Re: 'On The Road'

10/14/07 - posted by Paul Judge

For me the impact and embrace of the writings of Jack Kerouac and Gary Snyder and musings of Richard Brautigan came a decade and change down the line.

In the late ‘50s my two older sisters being good graduates from Presentation High School were diligent office workers who took streetcars or busses downtown everyday to work while I entered and navigated the mysteries and peril of elementary parochial schooling.

My older sister’s world seemed far more dazzling and quite beyond my reach. With their paychecks they brought home Kingston Trio and Harry Belafonte LPs and a number of jazz recording that they played on a table top Hi-Fi. Overhearing their conversations with friends or dates I’d hear mention of North Beach, the Monterey Jazz Festival, and certain books with odd sounding titles. I remember that their wardrobe included car coats, sack dresses, and bangles & beads. They removed their closet door and replaced it with a curtain of colored fabric. They brought home a Bongo drum, began a collection of oddly shaped clear glass wine bottles filled with water and bright food coloring and would light big candles in the bedroom they shared. One sister started hanging small, dark paintings of people with sad eyes and strange expressions on their faces . My younger sister and I named them ‘the shrunken headed people paintings’.

We heard our parents talking about the beatniks on the occasions when we drove through North Beach. I got a whiff of a different world happening but it didn’t seem like it was going to come to the block I lived on. It might be that the only beatnik I’m certain that I saw was Maynard G. Krebs on the Dobie Gillis show. Maynard was more in line with my nature than say Edward ‘Cookie’ Burns on 77 Sunset Strip. Maynard almost made sense some of the time and made me laugh. The other figure who had an aspiring take on life was Alfred E. Neuman. But my problem was that I worried too much. I knew enough at an early age to keep my admiration for those two figures secret from my dad and the nuns at my school. Learning to live a bifurcated life attending confessions and masses on First Fridays vs. Mad magazines, laughing to Don Sherwood, and thinking the Three Stooges were the coolest; was a tight wire act fraught with the peril. I saw some of the best popsicles of my generation wasted.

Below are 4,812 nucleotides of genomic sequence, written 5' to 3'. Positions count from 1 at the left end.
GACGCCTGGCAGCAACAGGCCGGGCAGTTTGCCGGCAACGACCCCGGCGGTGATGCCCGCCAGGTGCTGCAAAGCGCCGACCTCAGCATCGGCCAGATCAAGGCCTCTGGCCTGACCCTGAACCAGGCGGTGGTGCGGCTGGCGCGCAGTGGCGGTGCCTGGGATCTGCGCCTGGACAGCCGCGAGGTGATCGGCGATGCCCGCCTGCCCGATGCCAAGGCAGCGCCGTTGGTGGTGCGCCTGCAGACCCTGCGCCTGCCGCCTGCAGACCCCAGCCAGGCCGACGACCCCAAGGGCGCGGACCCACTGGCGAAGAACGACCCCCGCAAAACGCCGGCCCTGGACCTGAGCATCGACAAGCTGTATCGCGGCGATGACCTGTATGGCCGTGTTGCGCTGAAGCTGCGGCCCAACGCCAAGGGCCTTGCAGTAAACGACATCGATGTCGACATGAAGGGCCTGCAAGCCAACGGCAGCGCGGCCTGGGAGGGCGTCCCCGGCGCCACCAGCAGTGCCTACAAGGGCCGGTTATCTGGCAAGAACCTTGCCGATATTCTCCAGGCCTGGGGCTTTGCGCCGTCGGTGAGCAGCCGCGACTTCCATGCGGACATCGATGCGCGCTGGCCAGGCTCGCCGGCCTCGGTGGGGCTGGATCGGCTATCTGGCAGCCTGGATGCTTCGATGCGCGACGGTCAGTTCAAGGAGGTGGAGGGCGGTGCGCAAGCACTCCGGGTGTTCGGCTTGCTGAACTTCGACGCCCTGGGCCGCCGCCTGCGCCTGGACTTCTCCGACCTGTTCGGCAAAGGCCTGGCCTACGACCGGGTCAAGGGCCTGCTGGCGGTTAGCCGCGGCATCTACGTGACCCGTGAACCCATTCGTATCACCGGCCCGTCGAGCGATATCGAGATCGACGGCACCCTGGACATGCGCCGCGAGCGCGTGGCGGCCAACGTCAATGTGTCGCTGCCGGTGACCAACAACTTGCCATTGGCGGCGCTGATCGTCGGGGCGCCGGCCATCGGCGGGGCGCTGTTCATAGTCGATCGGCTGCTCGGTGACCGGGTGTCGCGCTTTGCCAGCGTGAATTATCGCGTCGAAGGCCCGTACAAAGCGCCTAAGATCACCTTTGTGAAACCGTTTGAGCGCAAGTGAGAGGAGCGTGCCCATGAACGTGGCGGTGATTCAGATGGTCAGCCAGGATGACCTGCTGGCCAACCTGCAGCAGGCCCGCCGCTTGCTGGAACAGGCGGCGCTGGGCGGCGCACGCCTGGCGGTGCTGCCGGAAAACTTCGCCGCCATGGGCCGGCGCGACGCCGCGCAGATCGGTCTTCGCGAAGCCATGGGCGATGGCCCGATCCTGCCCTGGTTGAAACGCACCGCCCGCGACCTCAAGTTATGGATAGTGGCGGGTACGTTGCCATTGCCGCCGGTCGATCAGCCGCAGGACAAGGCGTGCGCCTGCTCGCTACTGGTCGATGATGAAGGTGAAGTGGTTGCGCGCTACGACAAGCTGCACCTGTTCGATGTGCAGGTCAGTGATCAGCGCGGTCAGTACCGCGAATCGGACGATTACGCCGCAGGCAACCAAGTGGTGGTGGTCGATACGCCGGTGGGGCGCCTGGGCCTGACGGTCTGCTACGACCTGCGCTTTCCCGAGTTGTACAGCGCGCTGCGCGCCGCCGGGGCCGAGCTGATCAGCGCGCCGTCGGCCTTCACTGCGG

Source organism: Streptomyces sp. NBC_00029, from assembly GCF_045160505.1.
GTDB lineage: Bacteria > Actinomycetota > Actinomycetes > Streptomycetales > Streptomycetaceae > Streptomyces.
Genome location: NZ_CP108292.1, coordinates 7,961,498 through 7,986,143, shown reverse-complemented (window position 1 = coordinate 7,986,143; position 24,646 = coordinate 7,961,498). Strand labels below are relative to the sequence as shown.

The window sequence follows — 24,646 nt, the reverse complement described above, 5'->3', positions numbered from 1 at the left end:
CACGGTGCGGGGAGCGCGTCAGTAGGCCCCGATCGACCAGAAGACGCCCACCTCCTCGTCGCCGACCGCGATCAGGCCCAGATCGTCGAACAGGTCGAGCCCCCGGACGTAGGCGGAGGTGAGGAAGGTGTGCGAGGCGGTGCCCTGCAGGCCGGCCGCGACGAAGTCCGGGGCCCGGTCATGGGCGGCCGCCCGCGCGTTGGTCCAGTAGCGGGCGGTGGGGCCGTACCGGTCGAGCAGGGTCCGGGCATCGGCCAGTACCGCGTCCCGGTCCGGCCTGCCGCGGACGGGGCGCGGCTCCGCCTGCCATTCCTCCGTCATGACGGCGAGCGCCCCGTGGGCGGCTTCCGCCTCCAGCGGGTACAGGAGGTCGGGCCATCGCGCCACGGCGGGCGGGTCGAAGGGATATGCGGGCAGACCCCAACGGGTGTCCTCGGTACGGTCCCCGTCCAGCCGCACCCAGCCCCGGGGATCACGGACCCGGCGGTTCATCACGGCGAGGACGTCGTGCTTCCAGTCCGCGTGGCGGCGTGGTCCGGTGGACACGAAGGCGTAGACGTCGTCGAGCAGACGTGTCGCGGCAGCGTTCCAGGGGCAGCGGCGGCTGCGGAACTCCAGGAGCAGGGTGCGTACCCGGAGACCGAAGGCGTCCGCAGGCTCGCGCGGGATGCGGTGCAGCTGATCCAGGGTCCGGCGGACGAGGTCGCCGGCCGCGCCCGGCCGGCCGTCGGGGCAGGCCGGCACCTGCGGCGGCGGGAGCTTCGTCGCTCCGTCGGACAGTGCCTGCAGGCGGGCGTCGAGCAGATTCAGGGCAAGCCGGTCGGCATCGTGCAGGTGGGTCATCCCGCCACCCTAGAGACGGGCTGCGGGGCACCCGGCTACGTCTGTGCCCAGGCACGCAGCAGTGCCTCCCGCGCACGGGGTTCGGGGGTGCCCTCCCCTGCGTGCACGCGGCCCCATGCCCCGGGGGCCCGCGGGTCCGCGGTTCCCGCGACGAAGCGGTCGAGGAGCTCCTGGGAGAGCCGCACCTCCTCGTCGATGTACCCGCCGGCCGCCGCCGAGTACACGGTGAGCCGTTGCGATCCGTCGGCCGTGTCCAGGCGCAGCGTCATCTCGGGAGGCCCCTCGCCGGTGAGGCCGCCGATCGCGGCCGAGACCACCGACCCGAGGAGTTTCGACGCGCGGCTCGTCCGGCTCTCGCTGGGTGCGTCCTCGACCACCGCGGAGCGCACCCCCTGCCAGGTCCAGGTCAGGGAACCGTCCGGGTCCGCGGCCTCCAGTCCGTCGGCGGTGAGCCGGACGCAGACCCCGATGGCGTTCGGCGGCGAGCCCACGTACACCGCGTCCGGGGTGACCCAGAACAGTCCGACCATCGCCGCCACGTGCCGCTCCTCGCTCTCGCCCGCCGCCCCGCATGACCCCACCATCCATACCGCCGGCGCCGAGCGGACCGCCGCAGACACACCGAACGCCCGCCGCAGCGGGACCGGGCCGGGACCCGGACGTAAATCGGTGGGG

As per Karyn Ann Bosso’s reference to Enrico Banducci here’s the send off written in the Chronicle.

http://www.sfgate.com/cgi-bin/article.cgi?f=/c/a/2007/10/10/MNH4SNBLJ.DTL&hw=Carl+Nolte&sn=001&sc=1000

ENRICO BANDUCCI: 1922-2007 - The impresario of North Beach
Carl Nolte, San Francisco Chronicle, 10/09/07
Enrico Banducci, the impresario who was the heart and soul of San Francisco's North Beach entertainment scene during its golden years, died in his sleep Tuesday morning...

The Western Neighborhoods Project is a 501(c)(3) nonprofit.